Kessler urges more WV funding for PEIA
By Phil Kabler, Statehouse Reporter, WV Gazette Mail
Senate Minority Leader Jeff Kessler, D-Marshall, urged the Tomblin administration to find additional state funding for the Public Employees Insurance Agency, to alleviate the need to impose $120 million of benefits cuts for public school and state employees and retirees.
In September, Gov. Earl Ray Tomblin notified the PEIA Finance Board that the state contribution for the employers’ share of PEIA premiums for the 2016-17 plan year would remain unchanged, at $422.4 million. With no means to increase premiums for active employees, PEIA has proposed what Executive Director Ted Cheatham called “draconian” cuts in benefits that include steep increases in co-pays, deductibles and out-of-pocket maximums
During Monday’s meeting of the legislative Joint Committee on Government and Finance, Kessler asked acting Administration Secretary Jason Pizatella if there have been any discussions about increasing the state contribution to PEIA.
“That discussion is certainly ongoing,” Pizatella responded.
Under legislation requiring an 80-20 split for employer and employee share of premiums, an increase in state funding would require an increase in employee premiums, but Kessler said he believes most public employees would prefer that to the possibility of owing “a bankruptable amount if they do get sick.”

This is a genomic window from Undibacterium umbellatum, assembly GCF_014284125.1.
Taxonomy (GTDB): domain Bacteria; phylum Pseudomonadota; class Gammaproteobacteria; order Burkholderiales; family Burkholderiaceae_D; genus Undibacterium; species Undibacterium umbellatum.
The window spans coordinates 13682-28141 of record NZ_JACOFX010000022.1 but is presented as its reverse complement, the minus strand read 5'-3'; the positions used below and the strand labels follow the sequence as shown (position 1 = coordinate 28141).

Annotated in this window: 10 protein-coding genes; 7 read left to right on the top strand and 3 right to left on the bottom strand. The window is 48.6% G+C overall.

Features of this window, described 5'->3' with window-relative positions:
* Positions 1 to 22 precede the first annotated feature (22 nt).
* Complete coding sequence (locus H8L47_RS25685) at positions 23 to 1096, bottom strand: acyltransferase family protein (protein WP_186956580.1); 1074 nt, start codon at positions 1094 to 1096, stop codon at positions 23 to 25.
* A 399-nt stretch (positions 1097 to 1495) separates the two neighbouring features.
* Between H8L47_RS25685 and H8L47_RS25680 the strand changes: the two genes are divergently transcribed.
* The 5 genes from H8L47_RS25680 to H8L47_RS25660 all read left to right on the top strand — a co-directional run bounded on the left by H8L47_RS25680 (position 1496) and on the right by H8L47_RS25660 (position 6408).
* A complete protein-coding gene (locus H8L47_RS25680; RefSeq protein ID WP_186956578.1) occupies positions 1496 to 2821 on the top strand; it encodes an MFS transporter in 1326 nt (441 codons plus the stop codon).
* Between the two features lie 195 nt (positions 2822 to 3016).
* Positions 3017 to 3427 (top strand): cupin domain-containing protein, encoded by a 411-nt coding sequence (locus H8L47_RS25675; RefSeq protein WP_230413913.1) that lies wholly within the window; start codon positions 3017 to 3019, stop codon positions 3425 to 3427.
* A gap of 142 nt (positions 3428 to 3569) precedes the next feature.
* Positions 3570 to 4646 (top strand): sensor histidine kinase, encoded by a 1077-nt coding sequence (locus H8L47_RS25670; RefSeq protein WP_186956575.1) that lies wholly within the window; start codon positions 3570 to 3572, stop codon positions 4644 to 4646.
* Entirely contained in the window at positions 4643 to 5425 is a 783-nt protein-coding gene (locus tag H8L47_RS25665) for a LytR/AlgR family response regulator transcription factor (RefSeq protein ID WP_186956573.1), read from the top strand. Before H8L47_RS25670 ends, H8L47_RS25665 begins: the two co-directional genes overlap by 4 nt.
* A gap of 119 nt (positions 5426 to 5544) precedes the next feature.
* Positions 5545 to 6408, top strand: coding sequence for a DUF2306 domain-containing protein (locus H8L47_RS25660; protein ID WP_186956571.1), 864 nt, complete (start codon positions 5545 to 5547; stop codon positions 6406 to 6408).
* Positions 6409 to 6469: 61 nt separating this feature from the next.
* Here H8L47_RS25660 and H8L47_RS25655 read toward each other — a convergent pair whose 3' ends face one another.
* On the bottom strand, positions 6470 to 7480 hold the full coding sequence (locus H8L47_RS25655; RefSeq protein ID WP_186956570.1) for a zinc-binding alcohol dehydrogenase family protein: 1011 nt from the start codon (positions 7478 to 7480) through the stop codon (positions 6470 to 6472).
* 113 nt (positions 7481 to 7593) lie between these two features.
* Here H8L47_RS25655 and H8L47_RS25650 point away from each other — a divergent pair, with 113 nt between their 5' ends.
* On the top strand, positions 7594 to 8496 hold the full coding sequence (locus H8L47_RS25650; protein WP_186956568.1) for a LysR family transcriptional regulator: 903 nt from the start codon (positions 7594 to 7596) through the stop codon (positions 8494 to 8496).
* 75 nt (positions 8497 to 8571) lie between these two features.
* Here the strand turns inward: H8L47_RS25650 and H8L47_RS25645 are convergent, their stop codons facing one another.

(Under the proposal, out-of-pocket maximum costs for many family plans would increase $3,000, to $9,000 a year.)
Kessler, who is running for governor in the 2016 election, said he’s particularly concerned about PEIA plans to cut retiree benefits by more than $40 million, including imposing an 8 percent premium increase.
“We’re actually asking them to take an 8 percent pay cut from their retirement benefits,” he said.
Also during Monday’s legislative interim meetings:
• Pizatella told the Council of Finance and Administration that the administration decided to go ahead with state construction projects — including a $7.5 million contract awarded last week to demolish and rebuild four floors in the Capitol Complex’s Buildings 5 and 6 office towers — in spite of the current state budget crunch.
He said the construction projects are funded from state Lottery proceeds through a capital-improvement fund and that bond rating firms have indicated that Lottery revenue is stable.
“We felt comfortable with the budget to that regard,” he said.
• Updating the council on other Capitol Complex construction projects, Pizatella said a $3.04 million perimeter security fence and wall, and a bus-turnaround should be substantially complete by the end of the month, and a $34 million renovation of the Building 3 office building remains on schedule for an October 2016 completion.
He said the state should see savings by moving state employees currently located in rental properties in Charleston and South Charleston into the iconic eight-story office building.
“That is the goal to move people from privately owned space into space on the Capitol grounds,” he said. “We certainly anticipate there to be some savings.”